Nonprofit Accounting Basics

Accounting for Fundraising Expenses

Note: Articles published before January 1, 2017 may be out of date. We are in the process of updating this content.


Generally accepted accounting principles (GAAP), in Statement of Financial Accounting Standards No. 117, Financial Statement of Not-for-Profit Organizations (SFAS 117) issued by the FASB, requires that (in most cases) expenses of not-for-profit organizations be reported in three categories of activities: program, management and general, and fundraising (or, for a membership organization, membership development).

Fund-raising expenses are defined (in paragraph 28 of SFAS 117) to include, "publicizing and conducting fund-raising campaigns; maintaining donor mailing lists; conducting special fund-raising events; preparing and distributing fund-raising manuals, instructions, and other materials; and conducting other activities involved with soliciting contributions from individuals, foundations, government agencies, and others."

Para. 13.34 of the AICPA audit guide expands that definition by saying that, "Fund-raising activities involve inducing potential donors to contribute money, securities, services, materials, facilities, other assets, or time." Footnote 12 to that paragraph adds that costs of soliciting donated services are fund-raising costs, even when the resulting donated services do not meet the criteria (in SFAS 116) for recording as contributions. Para. 13.58 further notes that fund-raising costs of federated fund-raising organizations should be reported as fund-raising, even though fund-raising is central to the program of these organizations. Para. 13.06 requires that fund-raising costs be expensed currently, even though current costs may result in the receipt of contributions in future periods.

Two types of costs related to fundraising activities are not usually reported as such: costs of accounting for contributions (which, like most accounting costs, are considered an administrative expense); and costs of direct benefits, such as food, to attendees at fund-raising events such as dinners, golf parties, etc. (which are normally reported separately as deductions from the proceeds of the event). Also, time spent by fund-raising volunteers will often not qualify for recording under SFAS 116, and thus is not normally recorded as contribution revenue or fund-raising expense.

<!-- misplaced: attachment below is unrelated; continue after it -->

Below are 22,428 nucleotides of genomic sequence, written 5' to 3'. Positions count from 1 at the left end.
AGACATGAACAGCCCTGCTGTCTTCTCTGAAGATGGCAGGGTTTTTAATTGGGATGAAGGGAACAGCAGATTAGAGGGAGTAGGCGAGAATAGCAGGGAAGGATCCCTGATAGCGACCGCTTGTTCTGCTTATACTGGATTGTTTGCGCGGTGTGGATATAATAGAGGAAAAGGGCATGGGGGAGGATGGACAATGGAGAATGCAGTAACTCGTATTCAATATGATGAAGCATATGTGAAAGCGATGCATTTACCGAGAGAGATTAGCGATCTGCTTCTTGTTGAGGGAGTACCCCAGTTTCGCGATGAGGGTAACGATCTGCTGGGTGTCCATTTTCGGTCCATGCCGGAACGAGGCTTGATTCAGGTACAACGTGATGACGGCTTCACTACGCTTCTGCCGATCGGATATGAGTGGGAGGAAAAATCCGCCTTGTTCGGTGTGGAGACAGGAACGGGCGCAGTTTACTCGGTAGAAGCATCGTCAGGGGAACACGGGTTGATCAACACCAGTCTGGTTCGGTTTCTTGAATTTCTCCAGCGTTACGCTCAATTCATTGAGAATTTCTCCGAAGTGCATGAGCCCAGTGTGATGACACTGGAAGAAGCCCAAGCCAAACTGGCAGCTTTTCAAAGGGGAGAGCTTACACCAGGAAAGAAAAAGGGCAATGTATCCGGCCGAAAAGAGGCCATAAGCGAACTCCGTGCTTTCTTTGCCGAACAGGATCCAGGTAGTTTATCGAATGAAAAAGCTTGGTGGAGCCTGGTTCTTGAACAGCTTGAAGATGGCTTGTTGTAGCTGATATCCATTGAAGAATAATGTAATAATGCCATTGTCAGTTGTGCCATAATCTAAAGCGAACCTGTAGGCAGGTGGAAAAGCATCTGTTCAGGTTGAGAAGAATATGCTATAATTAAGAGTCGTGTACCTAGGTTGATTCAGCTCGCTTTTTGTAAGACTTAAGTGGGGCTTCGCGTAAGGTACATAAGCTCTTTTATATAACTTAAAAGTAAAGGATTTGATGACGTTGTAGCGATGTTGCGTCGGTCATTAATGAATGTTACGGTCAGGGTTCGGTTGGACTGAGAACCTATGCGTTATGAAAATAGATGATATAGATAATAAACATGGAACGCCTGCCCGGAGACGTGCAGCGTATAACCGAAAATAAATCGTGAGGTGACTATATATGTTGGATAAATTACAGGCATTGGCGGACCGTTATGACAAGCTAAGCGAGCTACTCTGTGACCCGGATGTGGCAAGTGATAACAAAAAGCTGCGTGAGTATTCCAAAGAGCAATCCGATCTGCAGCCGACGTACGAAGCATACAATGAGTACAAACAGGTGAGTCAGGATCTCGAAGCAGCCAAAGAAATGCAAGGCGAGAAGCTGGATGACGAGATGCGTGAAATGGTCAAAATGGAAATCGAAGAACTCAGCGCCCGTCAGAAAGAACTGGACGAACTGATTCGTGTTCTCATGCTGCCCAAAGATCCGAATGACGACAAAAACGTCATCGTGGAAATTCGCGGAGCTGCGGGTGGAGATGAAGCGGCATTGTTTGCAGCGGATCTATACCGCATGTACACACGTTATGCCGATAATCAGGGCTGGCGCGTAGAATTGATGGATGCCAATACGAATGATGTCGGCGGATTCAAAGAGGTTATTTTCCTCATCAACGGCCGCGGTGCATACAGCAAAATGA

By contrast, program services are defined (in paragraph 27 of SFAS 117) as, "the activities that result in goods and services being distributed to beneficiaries, customers, or members that fulfill the purposes or mission for which the organization exists." There are numerous kinds of program services offered by not-for-profit organizations and, thus, there are many different kinds of expenses that can qualify as program expenses.

Some expenses are entirely related to the rendering of program services, such as the costs of food distributed by a food bank or medicine used in a clinic, or the salary of the nurse who runs the clinic. Some are entirely fund-raising, such as the salary of the director of development and his/her staff. And some are allocations of organization expenses that benefit more than one function, such as the salary of the executive director of the organization - who spends some of his/her time directly overseeing program activities, some time in general management, and some in fundraising. This expense will be allocated based on the time spent in each activity. Other expenses such as rent and utilities for a multi-purpose building will be similarly allocated - often based on the allocation of the salaries of the persons occupying the building.

Management of charities would like to be able to report as high a percentage of their total expenses as possible as having been incurred for program activities, and as low as possible for the other two categories, as this will presumably make donors more willing to give to an organization that is perceived as spending more of its resources for public benefit, and less on ‘overhead'.